Epidemiology of co-infections in tuberculosis patients in Tanzania : HIV, helminth infection and respiratory pathogens

Mhimbira, Francis Apolinary. Epidemiology of co-infections in tuberculosis patients in Tanzania : HIV, helminth infection and respiratory pathogens. 2017, Doctoral Thesis, University of Basel, Faculty of Science.


Official URL: http://edoc.unibas.ch/diss/DissB_12895

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Background: Tuberculosis (TB) caused by Mycobacterium tuberculosis complex is a global public health concern, causing significant morbidity and mortality. The resource limited settings are the worst hit, especially where there is also high burden of co-infections which increase the risk of developing TB and negatively affect TB treatment outcomes. HIV, helminth and respiratory pathogens are prevalent in Tanzania, a country that is in among the top 30 high burden countries as categorized by World Health Organization (WHO). There is epidemiological evidence of increased risk of developing TB with HIV, and little evidence on the association of TB and helminth infection and respiratory pathogens. It is therefore important to understand the epidemiology of TB and co-infections, so that we can design interventions that will address the burden of TB and relevant co-infections.
The objectives: The main objective of this PhD thesis was to determine the burden and the association of HIV, helminth and respiratory pathogens (viruses and bacteria) co-infections and TB at Temeke district, Dar es Salaam, Tanzania. The specific objectives were: i) to determine the treatment outcome of TB and HIV co-infected patients routinely diagnosed at Temeke district treated under home- and facility-based direct observed therapy (DOT), ii) to determine the prevalence of helminth infection and respiratory pathogens among smear positive TB cases and household contact controls without TB, iii) to investigate the risk factors for helminth infection and respiratory pathogens among smear-positive TB cases and household contact controls without TB, and iv) to determine the clinical effects of helminth infection and respiratory pathogens on clinical phenotypes and clinical outcomes among smear-positive TB patients.
Methods: This PhD is nested within a large TB cohort in Dar es Salaam region (TB-DAR): a prospective collection of clinical data and biological specimens to study the epidemiology of tuberculosis, including molecular epidemiology and the evaluation of new diagnostics and biomarkers). There are two distinctive methodological parts as described below:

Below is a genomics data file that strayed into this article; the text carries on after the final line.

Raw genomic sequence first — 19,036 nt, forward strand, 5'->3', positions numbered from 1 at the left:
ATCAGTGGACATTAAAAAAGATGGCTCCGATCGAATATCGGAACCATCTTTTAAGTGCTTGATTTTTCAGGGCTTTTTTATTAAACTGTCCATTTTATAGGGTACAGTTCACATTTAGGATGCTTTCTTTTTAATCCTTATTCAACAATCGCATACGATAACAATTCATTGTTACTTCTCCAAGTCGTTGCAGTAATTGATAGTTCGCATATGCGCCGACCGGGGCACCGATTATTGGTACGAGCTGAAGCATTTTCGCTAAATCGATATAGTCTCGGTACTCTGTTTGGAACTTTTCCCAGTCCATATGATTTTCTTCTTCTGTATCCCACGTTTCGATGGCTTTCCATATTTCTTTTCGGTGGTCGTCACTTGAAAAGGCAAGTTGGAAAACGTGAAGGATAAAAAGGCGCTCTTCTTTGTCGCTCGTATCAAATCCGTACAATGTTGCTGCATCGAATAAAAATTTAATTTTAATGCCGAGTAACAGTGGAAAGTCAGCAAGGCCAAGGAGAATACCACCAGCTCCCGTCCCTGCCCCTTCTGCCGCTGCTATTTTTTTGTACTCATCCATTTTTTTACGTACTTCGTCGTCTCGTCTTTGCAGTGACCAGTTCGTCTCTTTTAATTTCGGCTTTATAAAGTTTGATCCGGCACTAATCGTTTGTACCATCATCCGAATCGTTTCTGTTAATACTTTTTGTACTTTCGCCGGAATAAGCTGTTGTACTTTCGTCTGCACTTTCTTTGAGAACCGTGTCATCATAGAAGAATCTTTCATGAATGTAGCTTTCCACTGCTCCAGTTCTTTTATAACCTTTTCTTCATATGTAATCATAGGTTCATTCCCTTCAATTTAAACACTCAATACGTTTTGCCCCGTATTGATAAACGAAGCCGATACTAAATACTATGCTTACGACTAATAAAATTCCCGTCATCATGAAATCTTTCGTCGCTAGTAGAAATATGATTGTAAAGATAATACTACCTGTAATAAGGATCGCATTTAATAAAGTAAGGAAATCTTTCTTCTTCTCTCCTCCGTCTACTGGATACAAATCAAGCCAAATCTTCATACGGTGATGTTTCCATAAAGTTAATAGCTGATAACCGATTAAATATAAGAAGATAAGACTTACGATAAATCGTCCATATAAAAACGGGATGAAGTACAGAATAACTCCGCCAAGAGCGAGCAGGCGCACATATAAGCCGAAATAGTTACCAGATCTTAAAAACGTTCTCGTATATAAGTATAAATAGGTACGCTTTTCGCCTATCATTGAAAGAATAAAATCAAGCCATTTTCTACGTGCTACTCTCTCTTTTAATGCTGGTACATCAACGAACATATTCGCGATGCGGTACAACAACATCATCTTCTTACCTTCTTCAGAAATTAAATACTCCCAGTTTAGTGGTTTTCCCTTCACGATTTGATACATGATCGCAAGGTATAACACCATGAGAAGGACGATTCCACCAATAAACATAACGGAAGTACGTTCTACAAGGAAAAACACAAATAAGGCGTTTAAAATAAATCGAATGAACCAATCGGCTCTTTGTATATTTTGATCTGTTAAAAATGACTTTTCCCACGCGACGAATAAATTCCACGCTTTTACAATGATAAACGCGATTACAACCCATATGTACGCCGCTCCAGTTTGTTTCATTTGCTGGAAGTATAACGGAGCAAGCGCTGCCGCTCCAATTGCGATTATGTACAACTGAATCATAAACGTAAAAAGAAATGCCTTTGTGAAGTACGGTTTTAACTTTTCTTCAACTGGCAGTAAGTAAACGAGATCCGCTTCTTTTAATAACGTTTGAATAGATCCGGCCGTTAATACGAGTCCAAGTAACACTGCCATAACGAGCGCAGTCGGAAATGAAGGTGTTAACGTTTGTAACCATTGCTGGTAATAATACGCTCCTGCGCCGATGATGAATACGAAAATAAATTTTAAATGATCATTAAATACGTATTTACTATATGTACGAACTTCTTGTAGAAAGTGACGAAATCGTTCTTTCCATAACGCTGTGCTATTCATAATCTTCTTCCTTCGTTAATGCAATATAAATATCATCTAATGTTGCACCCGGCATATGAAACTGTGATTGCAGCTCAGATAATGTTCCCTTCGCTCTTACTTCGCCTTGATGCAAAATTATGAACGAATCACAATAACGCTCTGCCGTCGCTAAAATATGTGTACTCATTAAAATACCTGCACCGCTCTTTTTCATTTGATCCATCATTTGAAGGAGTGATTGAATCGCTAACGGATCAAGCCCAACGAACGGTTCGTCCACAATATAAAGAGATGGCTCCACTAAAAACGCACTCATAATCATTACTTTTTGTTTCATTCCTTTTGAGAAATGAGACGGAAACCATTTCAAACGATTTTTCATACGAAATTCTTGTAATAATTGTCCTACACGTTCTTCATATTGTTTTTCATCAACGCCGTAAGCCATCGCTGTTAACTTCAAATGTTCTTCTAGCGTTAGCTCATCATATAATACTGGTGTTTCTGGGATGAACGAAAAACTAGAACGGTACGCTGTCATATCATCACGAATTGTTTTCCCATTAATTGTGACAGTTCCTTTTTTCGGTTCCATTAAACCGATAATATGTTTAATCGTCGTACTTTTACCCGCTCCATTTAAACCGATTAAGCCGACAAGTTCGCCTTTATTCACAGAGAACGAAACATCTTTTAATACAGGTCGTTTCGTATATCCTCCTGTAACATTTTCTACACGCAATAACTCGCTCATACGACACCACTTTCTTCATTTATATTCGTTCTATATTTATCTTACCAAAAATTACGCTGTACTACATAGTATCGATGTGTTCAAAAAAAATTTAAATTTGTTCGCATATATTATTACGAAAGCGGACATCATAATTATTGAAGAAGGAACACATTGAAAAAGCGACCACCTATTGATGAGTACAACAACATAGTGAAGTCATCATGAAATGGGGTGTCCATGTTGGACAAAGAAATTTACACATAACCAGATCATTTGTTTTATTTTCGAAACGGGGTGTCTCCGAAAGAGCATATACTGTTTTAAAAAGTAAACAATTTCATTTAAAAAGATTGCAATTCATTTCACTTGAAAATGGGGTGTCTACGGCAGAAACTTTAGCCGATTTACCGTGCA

Objective 1: We obtained anonymized electronic data from the TB district register of all adult TB patients (aged ≥15 years) who were notified between 2010 and 2013 in a single geographical area of two TB sub-districts (Wailes I and Wailes II) in the Temeke district, Dar es Salaam, Tanzania.
Objective 2-4: We consecutively enrolled ≥18 years TB patients and household contact controls between November 2013 until October 2015 to reach the required sample size. Any individual living in the same household as the index TB patients enrolled in the study is referred to as a household contact control. Controls at recruitment were free of symptoms and signs suggestive of TB, healthy on physical examination, and had a negative Xpert MTB/RIF result (Cepheid; California, USA). We collected sputum, nasopharyngeal swabs, stool and urine samples from TB patients and household controls at recruitment. Löwenstein-Jensen mycobacterial culture was used to confirm TB. Kato-katz and Bearman methods for detection of soil transmitted helminths infections from stool. Urine filtration and Circulating Cathodic Antigen (CCA) assay for detection of Schistosomiasis. Nasopharyngeal swabs samples were analyzed using Allplex™ Respiratory full panel assay and PCR Anyplex™II RV16 for detection of respiratory bacterial and viral pathogens respectively.